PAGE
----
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Past Clients Include: Lake Associations, State and Local Governments, Power Companies, Property Owners, Stream Associations, and MDOT

  • Tower/Kleber Limited Partnership: Aquatic and Terrestrial Invasive Species Inventory

  • Tower/Kleber LP:  FERC relicensing consultation, project planning, environmental assessment

  • Tower & Kleber Ponds Nuisance Aquatic Plant Survey

  • Alverno Pond Nuisance Aquatic Plant Survey

  • Pere Marquette River Salmon Population Study

  • Sand Lake Protection and Improvement Study

  • Tittabawassee River Dissolved Oxygen Study Below Four Impoundments

  • Tittabawassee River Tributary Flow Response to Rainfall Study

  • Tittabawassee River Bank Erosion Assessment

  • Springwood Lakes bottom contour map

  • Wixom Lake bottom contour map


  • Midland County (34 Years)

  • Cascade Charter Township (22 Years)

  • City of Wyoming (11 years)

  • City of Kentwood (8 Years)

  • City of Walker (7 Years)

  • Lowell Charter Township (6 Years)

  • Plainfield Township (3 Years)

  • Deep River Township (3 Years)

  • Ada Charter Township (2 Years)

  • Morton Township (2 Years)

Project:  Springwood Lakes, Clare County

Springwood Lake Property Owners Association


Concern over increasing weed growth and a deteriorating fishery prompted this study of the twin residential Lakes.  It was found that there were some water quality problems but early detection and good control over lake and watershed use will limit the impact.  A comprehensive lake protection and management plan was developed and included harvesting of excessive weed growth, top down fishery management, and an artificial circulation system for better nutrient utilization.

Project:  Tamarack Lake, Montcalm County

Village of Lakeview; The Township of Cato; and The Property Owners of Tamarack Lake


Tamarack Lake is a 323 acre lake with excessive algae and weed growth and a nearly nonexistent fishery.  The study found that urban and agricultural runoff from three separate areas were the major nutrient sources responsible for the current lake problems.  A series of measures were recommended to correct the situation including dilution/flushing, limited herbicide use, harvesting, short duration drawdowns, and continued work in limiting nutrient runoff in the upstream areas.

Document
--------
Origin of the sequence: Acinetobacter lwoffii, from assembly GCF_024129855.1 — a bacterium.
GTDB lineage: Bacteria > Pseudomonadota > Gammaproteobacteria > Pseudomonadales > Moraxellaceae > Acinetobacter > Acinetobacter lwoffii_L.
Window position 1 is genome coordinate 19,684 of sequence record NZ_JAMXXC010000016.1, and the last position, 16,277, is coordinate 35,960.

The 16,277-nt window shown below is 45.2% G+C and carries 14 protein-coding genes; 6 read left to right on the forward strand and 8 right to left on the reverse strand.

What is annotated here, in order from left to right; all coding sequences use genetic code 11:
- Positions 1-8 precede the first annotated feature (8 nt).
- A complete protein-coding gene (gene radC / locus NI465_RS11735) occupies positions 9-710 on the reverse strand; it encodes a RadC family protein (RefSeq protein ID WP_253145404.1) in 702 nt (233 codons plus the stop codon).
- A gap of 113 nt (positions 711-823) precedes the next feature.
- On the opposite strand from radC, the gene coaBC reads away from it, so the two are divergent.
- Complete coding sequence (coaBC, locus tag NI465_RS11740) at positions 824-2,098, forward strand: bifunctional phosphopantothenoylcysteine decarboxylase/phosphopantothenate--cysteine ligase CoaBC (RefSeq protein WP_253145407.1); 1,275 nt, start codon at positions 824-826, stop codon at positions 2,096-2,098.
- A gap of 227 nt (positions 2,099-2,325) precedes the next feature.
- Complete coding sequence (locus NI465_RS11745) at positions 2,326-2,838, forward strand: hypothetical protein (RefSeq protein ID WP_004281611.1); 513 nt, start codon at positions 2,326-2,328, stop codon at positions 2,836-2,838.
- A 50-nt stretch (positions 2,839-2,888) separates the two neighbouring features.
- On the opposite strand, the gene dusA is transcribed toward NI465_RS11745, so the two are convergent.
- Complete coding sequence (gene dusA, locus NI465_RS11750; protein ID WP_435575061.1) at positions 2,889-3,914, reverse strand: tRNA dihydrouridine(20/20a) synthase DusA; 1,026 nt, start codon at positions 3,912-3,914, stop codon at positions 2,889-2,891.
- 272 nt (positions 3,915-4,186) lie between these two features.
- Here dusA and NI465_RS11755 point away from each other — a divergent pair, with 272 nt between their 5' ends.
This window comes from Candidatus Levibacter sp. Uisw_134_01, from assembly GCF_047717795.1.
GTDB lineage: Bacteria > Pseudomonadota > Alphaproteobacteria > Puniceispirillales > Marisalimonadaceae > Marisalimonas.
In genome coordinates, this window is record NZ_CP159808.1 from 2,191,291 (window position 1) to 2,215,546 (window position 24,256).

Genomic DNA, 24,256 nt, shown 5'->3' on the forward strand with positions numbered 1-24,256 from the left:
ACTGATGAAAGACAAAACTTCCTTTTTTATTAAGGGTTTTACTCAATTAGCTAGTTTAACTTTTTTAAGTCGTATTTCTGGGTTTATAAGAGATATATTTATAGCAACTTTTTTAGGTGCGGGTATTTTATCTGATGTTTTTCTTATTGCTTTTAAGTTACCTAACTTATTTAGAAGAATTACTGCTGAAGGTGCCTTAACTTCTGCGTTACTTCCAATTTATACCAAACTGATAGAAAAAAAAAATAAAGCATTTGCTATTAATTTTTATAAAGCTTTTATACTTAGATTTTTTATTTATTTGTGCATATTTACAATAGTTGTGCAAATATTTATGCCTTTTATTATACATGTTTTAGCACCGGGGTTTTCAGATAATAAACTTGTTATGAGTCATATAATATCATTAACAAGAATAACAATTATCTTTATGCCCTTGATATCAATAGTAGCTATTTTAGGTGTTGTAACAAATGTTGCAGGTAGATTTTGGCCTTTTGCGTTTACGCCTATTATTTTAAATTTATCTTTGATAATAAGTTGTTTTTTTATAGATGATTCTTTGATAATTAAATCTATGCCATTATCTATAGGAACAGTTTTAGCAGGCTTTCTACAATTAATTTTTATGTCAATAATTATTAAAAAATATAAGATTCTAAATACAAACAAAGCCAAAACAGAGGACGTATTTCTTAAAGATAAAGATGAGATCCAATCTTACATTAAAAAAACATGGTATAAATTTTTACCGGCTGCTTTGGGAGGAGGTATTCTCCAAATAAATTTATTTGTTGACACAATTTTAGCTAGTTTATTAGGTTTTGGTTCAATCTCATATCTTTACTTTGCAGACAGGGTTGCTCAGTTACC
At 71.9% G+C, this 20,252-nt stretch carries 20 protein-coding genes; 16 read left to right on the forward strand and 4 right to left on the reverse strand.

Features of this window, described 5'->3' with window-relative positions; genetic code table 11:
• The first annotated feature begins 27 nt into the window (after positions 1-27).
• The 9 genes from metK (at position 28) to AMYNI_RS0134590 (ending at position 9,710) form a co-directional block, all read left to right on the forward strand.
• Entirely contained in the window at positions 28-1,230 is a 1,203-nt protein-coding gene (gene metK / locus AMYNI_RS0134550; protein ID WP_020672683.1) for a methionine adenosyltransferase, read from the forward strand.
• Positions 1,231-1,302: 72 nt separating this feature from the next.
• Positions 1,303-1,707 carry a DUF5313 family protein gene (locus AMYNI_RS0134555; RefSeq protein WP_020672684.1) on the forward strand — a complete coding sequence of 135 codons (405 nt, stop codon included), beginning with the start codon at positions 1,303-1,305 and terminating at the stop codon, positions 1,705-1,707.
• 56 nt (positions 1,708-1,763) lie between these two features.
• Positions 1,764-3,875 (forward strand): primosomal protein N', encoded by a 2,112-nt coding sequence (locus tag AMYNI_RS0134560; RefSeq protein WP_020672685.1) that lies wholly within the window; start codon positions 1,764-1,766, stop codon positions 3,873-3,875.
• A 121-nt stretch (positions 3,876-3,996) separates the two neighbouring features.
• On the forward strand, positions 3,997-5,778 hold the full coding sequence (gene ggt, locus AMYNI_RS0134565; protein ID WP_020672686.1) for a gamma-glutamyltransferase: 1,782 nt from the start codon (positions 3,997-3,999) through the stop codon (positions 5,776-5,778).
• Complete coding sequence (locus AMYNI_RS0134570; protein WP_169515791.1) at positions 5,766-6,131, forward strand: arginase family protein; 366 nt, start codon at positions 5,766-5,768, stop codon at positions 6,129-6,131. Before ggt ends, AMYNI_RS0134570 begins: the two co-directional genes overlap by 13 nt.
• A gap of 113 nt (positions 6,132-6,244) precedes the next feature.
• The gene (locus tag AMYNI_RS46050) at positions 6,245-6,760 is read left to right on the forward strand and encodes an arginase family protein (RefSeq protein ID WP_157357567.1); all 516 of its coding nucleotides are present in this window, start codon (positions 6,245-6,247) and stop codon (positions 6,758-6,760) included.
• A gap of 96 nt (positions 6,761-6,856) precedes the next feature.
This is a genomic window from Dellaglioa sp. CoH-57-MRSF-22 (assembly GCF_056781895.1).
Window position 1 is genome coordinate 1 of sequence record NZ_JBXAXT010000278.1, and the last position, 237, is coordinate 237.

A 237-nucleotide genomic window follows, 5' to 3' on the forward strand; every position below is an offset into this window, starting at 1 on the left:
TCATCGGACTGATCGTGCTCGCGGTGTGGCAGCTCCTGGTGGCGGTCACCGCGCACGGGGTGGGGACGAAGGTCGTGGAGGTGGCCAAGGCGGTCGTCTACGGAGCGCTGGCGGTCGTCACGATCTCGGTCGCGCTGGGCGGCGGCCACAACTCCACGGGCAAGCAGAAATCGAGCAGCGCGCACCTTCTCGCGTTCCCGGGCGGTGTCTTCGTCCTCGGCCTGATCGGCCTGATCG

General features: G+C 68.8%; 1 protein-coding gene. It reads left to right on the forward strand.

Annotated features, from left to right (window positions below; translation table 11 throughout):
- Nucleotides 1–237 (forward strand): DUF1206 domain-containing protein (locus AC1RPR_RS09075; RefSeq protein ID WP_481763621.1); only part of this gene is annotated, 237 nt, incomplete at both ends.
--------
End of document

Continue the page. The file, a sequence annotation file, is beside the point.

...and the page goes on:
Project:  Skidway Lake, Ogemaw County

Township and Lake Association


Skidway Lake is a 34 acre lake that was experiencing increased weed growth and a reduction in quality of its fishery.  The study found that a combination of near lake septic system leachate and surface road drain runoff was leading to the deterioration of lake quality.  Several corrective measures were suggested for short term and long term improvement.  Some have been implemented and the lake is stabilizing.

Project:  Canadian Lakes, Mecosta County

Developer and Property Owners Association



Canadian Lakes is a series of man-made lakes developed for residential and recreational use.  Because the lakes are young, the emphasis is to maintain rather than restore their high quality.  The studies, over a period of years, found some problems developing with weed growth and loss of fisheries quality.  Several recommendations were made and implemented including manipulation of the fishery through more stringent regulations and stunted fish removal to maintain a desirable ecological balance.  The lakes remain high in quality through the watchful eye of the Owners Association and guidance from the periodic lake studies.

Project:  Muskegon River, Newaygo County

Michigan Department of Natural Resources


A comprehensive assessment of juvenile steelhead survival and population dynamics in the Muskegon River and tributaries in Newaygo, MI. Diet and zebra mussel data were also collected to assess correlation with observed survival numbers. Juvenile survival was found to be strongly dependent on early and late spring flows and availability of quality prey species. High summer temperatures in the river below Croton Dam also stressed juveniles to levels where combined factors caused significant mortality.

Project:  Bass Lake, Losco County

Lake Board for Bass Lake


Low water levels and observed water quality changes initiated the study of this small soft water lake.  The study revealed that Bass Lake is almost entirely dependent on direct rainfall for its water with a little groundwater entering from a nearby acid bog.  The core samples showed that the Lake was alkaline but has undergone a slow change to a near acidic condition over several thousand years.  Recommended protection included intercepting the acid groundwater with limestone to make the Lake more basic and more diligent maintenance and repair of the septic systems.

Project:  Sanford Lake, Midland County

Sanford Lake Improvement Board


This 1,200 acre lake has a 20 year history of study and management.  The Lake Board commissions a study about every three years to update its water quality information and weed growth history.  This information has been instrumental in understanding the lake and designing its management schedule.  Periodic drawdown and limited herbicide use have been shown to be the best maintenance measures for this lake.  The two drawdowns accomplished to date have been very successful at reducing weed growth and promoting good water quality.

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